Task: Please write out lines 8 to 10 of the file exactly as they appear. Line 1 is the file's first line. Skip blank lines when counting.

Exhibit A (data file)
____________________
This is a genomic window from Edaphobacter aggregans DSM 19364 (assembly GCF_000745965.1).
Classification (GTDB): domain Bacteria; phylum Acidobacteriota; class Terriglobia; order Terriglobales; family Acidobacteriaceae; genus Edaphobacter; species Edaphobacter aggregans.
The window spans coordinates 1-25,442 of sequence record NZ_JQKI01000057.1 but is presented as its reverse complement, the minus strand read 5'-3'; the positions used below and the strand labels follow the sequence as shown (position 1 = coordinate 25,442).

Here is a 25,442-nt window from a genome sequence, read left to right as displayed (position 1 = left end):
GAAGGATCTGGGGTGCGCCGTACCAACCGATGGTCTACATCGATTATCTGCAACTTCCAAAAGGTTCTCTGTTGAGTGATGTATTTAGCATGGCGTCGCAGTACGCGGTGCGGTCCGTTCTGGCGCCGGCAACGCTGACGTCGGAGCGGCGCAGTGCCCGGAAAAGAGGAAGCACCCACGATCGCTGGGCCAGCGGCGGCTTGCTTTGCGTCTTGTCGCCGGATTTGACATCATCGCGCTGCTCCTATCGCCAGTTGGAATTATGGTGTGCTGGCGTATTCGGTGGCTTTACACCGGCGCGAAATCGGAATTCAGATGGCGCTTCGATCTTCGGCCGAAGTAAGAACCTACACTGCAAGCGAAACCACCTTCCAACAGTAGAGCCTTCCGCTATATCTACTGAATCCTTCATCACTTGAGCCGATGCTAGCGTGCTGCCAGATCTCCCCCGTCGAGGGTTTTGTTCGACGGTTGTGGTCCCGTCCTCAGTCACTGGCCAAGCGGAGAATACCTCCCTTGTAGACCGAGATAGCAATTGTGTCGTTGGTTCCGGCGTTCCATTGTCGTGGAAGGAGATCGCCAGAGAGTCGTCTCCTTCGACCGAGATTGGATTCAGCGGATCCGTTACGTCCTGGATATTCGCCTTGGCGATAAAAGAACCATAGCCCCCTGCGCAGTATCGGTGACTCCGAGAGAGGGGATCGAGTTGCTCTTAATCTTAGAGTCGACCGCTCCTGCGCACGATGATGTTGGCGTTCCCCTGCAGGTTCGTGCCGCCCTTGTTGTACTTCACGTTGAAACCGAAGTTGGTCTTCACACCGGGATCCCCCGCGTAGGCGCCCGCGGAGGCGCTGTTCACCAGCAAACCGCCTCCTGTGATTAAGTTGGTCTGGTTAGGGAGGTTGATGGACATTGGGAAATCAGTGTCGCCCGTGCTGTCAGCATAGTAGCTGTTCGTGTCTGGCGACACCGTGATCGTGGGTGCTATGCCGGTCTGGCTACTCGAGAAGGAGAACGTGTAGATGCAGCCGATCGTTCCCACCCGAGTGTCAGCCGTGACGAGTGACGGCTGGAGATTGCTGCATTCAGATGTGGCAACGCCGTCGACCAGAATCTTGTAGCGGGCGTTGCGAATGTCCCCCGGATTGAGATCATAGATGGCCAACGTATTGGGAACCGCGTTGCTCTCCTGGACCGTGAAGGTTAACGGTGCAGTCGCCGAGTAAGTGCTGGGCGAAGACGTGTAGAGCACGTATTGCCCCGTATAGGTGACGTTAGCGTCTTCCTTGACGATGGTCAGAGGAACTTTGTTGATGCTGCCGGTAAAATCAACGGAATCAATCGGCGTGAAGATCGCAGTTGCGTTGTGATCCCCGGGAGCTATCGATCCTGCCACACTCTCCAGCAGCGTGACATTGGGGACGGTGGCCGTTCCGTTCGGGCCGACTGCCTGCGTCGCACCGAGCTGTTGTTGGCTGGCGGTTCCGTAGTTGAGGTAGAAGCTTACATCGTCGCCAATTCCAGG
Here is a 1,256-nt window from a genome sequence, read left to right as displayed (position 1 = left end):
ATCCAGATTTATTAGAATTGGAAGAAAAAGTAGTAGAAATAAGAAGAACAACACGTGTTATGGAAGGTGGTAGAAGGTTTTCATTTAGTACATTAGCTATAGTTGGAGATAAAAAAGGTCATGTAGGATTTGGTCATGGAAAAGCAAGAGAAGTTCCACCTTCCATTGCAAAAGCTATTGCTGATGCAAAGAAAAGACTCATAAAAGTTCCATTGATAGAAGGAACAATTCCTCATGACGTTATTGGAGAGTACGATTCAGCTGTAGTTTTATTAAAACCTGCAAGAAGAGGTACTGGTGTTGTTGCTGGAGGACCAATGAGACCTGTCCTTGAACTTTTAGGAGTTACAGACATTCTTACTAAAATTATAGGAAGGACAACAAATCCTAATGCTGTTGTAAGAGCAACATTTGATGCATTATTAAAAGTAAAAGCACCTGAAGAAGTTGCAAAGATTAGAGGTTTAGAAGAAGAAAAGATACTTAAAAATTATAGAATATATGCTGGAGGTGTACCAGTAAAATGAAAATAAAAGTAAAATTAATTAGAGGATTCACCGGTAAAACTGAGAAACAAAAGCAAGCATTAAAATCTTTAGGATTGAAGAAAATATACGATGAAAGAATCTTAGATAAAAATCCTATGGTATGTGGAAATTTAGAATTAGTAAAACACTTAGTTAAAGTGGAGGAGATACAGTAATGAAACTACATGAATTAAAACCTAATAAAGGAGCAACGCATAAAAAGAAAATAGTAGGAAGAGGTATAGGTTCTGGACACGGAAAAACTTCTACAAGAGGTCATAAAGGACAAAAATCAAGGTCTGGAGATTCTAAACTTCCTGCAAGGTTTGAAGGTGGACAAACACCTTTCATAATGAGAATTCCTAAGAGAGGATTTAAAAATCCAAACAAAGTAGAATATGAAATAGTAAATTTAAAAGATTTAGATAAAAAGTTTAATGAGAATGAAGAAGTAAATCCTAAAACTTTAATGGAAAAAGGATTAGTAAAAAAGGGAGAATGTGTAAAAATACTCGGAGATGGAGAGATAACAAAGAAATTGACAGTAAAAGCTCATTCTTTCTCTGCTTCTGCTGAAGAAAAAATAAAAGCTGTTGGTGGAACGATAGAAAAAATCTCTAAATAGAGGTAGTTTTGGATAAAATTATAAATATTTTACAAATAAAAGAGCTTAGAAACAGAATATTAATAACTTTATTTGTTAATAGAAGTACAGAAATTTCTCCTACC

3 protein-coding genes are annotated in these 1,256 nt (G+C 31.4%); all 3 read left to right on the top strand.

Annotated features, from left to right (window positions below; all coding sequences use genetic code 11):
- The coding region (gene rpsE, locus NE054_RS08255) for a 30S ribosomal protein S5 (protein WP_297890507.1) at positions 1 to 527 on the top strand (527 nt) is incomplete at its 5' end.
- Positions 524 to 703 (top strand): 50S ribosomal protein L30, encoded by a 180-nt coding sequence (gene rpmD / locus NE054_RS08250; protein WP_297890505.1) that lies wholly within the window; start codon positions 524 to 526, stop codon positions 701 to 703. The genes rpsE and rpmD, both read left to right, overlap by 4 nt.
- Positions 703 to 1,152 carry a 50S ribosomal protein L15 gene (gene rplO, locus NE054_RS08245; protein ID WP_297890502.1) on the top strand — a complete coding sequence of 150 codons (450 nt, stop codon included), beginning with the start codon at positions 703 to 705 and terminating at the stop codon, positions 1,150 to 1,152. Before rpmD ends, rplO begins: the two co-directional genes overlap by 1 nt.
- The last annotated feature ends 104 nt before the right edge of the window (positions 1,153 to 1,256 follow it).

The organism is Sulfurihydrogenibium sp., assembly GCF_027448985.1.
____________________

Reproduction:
3 protein-coding genes are annotated in these 1,256 nt (G+C 31.4%); all 3 read left to right on the top strand.

Annotated features, from left to right (window positions below; all coding sequences use genetic code 11):
- The coding region (gene rpsE, locus NE054_RS08255) for a 30S ribosomal protein S5 (protein WP_297890507.1) at positions 1 to 527 on the top strand (527 nt) is incomplete at its 5' end.